From where we were we could hear feet up on the decks and the boat seemed to have stopped. Mother told me to get up so that she could dress me but she didn’t take my night dress off, instead she put my day dress on top and wrapped me in my coat, Lottie’s diary was still in the pocket. Then she took me in her arms and carried me out of the cabin and upstairs to the top deck. She was still in her night-dress.
Father saw us and came to Mother’s side. He said not to worry but we’d hit an iceberg. My Mother squeezed me tight, and I could smell her perfume behind her ears.
I dug my fingernails into her back and looked through her hair. There were men drinking beer and playing cards at a table. The cards kept slipping off with each shudder of the ship, but they picked them up and carried right on.
That’s when we heard the bang. It was so loud that my Mother screamed and I burst into tears. Around us people ducked and shouted, holding their hands on their heads and looking up into the air. Three of the four ships funnels whistled out hot white smoke that billowed into the air like white streamers.
The deck was filling up with people fast, and my Mother was asking me if I was cold, but she didn’t hear my answer. She was looking out to sea; it was flat, and I remembered Father saying earlier that he’d never seen a flat calm like it.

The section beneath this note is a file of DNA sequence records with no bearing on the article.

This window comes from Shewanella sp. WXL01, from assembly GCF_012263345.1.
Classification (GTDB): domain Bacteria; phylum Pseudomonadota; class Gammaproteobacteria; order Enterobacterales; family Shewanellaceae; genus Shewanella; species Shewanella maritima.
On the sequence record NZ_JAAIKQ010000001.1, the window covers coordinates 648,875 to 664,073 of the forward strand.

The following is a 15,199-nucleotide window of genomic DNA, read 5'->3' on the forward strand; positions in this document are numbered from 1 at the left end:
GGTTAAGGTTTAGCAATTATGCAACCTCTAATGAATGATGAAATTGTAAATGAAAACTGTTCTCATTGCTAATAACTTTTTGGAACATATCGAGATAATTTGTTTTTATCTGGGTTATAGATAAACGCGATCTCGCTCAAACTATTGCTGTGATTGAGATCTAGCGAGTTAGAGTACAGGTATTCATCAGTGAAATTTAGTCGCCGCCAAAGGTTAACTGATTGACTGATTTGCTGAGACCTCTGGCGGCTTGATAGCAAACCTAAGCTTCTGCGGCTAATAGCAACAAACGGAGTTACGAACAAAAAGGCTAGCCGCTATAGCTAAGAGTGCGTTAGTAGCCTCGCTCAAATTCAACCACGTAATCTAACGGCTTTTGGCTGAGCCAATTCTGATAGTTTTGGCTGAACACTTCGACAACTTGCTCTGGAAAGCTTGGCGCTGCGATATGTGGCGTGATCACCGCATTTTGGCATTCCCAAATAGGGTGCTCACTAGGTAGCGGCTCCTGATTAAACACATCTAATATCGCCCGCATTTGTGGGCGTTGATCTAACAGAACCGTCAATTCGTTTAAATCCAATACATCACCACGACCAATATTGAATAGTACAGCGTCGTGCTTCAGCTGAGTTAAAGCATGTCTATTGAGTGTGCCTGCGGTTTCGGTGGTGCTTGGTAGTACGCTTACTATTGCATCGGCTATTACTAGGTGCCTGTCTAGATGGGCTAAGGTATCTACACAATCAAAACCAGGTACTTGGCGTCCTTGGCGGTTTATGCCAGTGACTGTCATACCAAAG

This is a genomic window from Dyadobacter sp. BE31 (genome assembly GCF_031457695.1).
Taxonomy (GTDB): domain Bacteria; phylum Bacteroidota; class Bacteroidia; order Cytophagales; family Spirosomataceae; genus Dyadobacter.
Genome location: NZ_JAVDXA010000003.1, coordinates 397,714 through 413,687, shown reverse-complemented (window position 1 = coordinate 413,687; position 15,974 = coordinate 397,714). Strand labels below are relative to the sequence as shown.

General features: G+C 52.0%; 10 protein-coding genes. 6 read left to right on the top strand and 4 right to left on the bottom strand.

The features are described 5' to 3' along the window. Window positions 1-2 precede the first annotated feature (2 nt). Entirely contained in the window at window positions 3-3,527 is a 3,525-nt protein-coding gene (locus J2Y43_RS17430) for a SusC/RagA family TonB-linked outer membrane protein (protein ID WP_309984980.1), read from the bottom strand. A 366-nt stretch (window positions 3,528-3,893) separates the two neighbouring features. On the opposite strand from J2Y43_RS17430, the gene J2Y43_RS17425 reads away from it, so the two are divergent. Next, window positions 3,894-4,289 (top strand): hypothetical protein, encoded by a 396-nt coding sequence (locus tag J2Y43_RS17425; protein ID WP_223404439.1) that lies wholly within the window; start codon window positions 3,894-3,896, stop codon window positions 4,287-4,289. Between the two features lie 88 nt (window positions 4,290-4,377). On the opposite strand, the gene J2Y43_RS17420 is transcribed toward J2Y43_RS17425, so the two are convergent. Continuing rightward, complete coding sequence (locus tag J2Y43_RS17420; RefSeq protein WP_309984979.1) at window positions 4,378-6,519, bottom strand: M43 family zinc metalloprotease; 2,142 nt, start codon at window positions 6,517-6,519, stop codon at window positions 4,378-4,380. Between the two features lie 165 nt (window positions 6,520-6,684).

People were crying now, and an officer told us that we should put on life preservers. Mother put me down and put me in mine, and then she strapped herself in. I saw Connie and her Ma and Pa come out of the stairwell in front of us. Guards in white uniforms with black stripes on their shoulders were waving their arms at them and shouting. They were forcing the doors to the stairwell shut behind them; I saw her Pa get shut in and Connie begin to scream. I started crying even more and my Mother told me not to be frightened.
Someone was saying something about getting into a boat, and a man lifted me up and put me in one of the lifeboats. I reached out for my Mother and she followed. My father lifted me up and kissed me, and then he kissed my Mother. He said he would get on the next boat because this one was too full. I told him I could see a spot but he just smiled.
The stars were twinkling in the sky and the lights from the ship made it light as day. A sailor put a rug around my Mother to keep her warm and she opened it to me and gathered me up inside.
“Where’s Father going?” I asked.
I watched him walk back into the crowd. My mother kissed me on the top of the head but said nothing. I could feel her body shaking against me.
I watched as an officer reached around Connie and her Mother and gathered a group of people from behind them who had just come from the Grand Staircase entrance. He ushered them onto the life boat next to us, but didn’t go back for them.